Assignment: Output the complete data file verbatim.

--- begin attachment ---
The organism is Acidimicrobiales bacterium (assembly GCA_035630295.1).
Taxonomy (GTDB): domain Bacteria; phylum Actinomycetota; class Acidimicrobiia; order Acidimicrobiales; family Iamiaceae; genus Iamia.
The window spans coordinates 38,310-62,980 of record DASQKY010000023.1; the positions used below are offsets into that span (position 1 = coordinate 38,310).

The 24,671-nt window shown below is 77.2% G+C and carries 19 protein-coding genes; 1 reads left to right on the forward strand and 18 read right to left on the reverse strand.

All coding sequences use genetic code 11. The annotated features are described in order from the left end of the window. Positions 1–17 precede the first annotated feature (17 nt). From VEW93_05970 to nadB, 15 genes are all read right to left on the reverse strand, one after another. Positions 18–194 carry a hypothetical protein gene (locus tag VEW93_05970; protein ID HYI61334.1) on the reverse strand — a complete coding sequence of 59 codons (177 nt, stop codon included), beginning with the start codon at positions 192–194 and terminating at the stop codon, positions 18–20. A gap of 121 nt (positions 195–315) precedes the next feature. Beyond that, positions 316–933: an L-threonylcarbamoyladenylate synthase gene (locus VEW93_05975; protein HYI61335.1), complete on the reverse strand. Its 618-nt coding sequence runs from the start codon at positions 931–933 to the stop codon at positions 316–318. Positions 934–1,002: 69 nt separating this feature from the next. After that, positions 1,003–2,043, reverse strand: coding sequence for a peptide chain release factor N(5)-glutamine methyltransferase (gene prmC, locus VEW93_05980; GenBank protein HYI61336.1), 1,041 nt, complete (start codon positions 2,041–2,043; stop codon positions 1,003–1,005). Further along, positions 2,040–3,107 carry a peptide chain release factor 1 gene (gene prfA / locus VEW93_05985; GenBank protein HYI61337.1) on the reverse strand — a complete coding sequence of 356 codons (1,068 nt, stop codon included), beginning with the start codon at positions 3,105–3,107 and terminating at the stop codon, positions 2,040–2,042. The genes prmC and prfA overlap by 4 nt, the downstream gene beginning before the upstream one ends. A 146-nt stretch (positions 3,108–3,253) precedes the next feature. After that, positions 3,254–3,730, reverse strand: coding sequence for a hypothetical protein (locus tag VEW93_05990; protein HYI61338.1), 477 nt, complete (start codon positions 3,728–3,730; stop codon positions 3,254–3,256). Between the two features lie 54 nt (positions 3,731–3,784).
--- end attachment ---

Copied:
The organism is Acidimicrobiales bacterium (assembly GCA_035630295.1).
Taxonomy (GTDB): domain Bacteria; phylum Actinomycetota; class Acidimicrobiia; order Acidimicrobiales; family Iamiaceae; genus Iamia.
The window spans coordinates 38,310-62,980 of record DASQKY010000023.1; the positions used below are offsets into that span (position 1 = coordinate 38,310).

The 24,671-nt window shown below is 77.2% G+C and carries 19 protein-coding genes; 1 reads left to right on the forward strand and 18 read right to left on the reverse strand.

All coding sequences use genetic code 11. The annotated features are described in order from the left end of the window. Positions 1–17 precede the first annotated feature (17 nt). From VEW93_05970 to nadB, 15 genes are all read right to left on the reverse strand, one after another. Positions 18–194 carry a hypothetical protein gene (locus tag VEW93_05970; protein ID HYI61334.1) on the reverse strand — a complete coding sequence of 59 codons (177 nt, stop codon included), beginning with the start codon at positions 192–194 and terminating at the stop codon, positions 18–20. A gap of 121 nt (positions 195–315) precedes the next feature. Beyond that, positions 316–933: an L-threonylcarbamoyladenylate synthase gene (locus VEW93_05975; protein HYI61335.1), complete on the reverse strand. Its 618-nt coding sequence runs from the start codon at positions 931–933 to the stop codon at positions 316–318. Positions 934–1,002: 69 nt separating this feature from the next. After that, positions 1,003–2,043, reverse strand: coding sequence for a peptide chain release factor N(5)-glutamine methyltransferase (gene prmC, locus VEW93_05980; GenBank protein HYI61336.1), 1,041 nt, complete (start codon positions 2,041–2,043; stop codon positions 1,003–1,005). Further along, positions 2,040–3,107 carry a peptide chain release factor 1 gene (gene prfA / locus VEW93_05985; GenBank protein HYI61337.1) on the reverse strand — a complete coding sequence of 356 codons (1,068 nt, stop codon included), beginning with the start codon at positions 3,105–3,107 and terminating at the stop codon, positions 2,040–2,042. The genes prmC and prfA overlap by 4 nt, the downstream gene beginning before the upstream one ends. A 146-nt stretch (positions 3,108–3,253) precedes the next feature. After that, positions 3,254–3,730, reverse strand: coding sequence for a hypothetical protein (locus tag VEW93_05990; protein HYI61338.1), 477 nt, complete (start codon positions 3,728–3,730; stop codon positions 3,254–3,256). Between the two features lie 54 nt (positions 3,731–3,784).